You will recall that Israel’s first assessment of the town was that two or three thousand troops could take it without any deception at all.  Now they were going to trick the town’s people into leaving it unprotected.  And a group of 5,000 was more than enough men for that duty.  Plus the group is called a “rear guard” in verse 13.  Rear guards always were a relatively small number of men.

            Obviously the difficulty with this second solution is that it seems to question something recorded in God’s Word.  But actually, the matter is not one of questioning something of substance.  Numbers are a rather consistent problem in the Old Testament, especially in the historical books.  For example, a comparison of the numbers given in the books of Samuel and Kings with those given in Chronicles shows differences that cannot easily be harmonized.  And they usually are explained as copyist’s errors.  Many scholars believe that is the best solution here.  You will have to decide between the solutions yourself.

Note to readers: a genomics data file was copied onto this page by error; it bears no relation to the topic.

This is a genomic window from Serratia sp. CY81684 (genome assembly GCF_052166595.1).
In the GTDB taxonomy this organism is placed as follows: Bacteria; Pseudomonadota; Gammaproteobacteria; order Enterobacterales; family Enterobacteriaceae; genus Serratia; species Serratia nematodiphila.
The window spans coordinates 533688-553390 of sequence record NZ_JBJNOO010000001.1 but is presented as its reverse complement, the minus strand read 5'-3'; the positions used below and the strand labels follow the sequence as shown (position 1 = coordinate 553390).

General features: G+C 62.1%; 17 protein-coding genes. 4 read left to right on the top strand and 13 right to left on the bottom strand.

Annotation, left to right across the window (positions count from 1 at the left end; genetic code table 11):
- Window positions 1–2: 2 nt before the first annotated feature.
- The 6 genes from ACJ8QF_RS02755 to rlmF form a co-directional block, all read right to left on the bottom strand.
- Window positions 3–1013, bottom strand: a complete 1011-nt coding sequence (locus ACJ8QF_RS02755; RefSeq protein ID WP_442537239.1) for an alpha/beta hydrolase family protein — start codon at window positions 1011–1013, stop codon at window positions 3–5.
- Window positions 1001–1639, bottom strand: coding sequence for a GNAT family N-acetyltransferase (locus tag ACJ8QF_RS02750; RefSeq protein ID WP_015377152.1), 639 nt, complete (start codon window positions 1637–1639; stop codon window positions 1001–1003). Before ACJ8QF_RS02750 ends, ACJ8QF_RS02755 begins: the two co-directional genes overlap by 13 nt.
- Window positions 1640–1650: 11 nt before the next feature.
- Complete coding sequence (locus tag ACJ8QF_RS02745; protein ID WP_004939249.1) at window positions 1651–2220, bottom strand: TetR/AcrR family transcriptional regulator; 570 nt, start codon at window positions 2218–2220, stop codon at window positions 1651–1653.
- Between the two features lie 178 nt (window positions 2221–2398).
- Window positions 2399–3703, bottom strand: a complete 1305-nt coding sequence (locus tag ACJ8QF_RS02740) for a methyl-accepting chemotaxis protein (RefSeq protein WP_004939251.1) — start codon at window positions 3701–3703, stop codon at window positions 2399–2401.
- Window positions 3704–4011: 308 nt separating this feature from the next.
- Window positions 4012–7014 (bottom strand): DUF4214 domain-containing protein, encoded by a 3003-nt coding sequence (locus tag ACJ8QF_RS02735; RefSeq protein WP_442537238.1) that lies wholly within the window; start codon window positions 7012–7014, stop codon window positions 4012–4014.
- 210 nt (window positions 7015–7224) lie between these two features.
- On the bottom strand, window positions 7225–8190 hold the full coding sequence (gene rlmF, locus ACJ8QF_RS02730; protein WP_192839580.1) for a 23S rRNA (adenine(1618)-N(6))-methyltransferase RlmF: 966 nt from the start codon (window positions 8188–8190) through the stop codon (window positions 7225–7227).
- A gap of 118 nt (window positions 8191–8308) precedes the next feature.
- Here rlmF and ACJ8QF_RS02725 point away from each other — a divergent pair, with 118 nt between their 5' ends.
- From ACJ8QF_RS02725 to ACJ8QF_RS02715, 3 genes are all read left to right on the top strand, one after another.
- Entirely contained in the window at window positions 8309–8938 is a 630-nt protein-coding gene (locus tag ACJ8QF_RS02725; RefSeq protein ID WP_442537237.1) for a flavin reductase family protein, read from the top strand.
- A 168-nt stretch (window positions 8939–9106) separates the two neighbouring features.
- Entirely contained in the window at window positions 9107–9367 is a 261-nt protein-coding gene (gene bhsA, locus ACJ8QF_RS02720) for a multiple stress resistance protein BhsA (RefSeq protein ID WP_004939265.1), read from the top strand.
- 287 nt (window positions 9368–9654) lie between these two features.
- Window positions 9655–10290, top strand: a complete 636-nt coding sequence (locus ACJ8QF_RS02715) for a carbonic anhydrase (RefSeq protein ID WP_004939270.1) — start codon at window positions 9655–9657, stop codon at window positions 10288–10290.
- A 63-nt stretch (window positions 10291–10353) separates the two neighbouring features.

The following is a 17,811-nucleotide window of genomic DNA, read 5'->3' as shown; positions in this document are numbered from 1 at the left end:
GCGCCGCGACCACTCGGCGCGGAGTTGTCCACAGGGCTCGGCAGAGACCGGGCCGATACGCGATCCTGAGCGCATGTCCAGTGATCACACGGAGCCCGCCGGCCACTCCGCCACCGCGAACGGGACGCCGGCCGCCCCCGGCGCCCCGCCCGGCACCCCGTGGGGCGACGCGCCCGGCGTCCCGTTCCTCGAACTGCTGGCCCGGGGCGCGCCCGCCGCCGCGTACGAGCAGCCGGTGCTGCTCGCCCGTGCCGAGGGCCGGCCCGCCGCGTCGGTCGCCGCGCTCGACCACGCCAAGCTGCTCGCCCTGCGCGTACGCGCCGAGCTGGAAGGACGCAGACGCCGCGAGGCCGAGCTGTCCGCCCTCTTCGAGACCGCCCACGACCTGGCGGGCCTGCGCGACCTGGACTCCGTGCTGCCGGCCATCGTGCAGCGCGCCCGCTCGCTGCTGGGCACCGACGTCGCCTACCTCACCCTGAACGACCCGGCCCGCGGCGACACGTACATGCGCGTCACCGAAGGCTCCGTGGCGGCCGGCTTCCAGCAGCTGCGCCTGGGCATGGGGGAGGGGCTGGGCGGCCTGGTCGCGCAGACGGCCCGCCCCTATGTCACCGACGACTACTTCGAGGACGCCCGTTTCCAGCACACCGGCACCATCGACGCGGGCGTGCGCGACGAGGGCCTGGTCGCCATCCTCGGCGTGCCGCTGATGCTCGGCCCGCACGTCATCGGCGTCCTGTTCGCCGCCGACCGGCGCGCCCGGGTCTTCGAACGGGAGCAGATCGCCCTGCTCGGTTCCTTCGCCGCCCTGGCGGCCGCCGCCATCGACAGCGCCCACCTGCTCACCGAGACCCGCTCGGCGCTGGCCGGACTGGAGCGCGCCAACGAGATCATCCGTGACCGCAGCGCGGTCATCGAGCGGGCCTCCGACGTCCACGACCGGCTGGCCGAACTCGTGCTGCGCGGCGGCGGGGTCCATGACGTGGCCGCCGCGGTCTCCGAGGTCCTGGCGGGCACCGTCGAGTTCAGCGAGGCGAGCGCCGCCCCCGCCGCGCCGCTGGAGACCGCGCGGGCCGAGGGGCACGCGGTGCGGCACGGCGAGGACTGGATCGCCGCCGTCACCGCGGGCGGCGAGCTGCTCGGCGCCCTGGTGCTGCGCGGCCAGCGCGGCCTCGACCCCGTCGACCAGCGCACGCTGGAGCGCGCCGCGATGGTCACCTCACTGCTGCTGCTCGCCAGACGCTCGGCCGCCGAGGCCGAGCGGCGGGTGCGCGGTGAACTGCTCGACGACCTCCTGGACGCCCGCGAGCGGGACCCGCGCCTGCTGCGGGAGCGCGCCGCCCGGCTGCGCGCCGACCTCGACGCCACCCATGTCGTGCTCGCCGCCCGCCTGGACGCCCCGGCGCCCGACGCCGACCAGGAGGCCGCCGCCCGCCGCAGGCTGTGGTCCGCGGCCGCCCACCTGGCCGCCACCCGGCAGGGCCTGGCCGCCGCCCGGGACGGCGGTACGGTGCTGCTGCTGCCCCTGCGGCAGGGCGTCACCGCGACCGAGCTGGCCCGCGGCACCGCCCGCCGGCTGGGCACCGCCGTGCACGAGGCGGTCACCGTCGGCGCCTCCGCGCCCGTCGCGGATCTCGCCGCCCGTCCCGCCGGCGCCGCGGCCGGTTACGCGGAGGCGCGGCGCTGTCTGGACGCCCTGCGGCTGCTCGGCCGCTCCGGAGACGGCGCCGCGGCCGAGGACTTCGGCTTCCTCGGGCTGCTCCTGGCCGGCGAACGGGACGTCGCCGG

However large the ambush force was, or how many ambush forces there were, it (or they) hid on the west side of Ai, verses 9 and 12.  Then Joshua took the main force and camped on the north side of town, verse 11.  In the morning Joshua began an attack with his main force (v. 10); and the army of Ai did the same thing as before.  They went out to meet the attacking force (v. 14).  Why not?  It had worked the last time. 

            Then Joshua had his army fall back, giving the impression to Ai’s army that Israel was running away, as her army had done during the first attack (v. 15).  The Ai army took the bait and pursued Israel’s army (v. 16).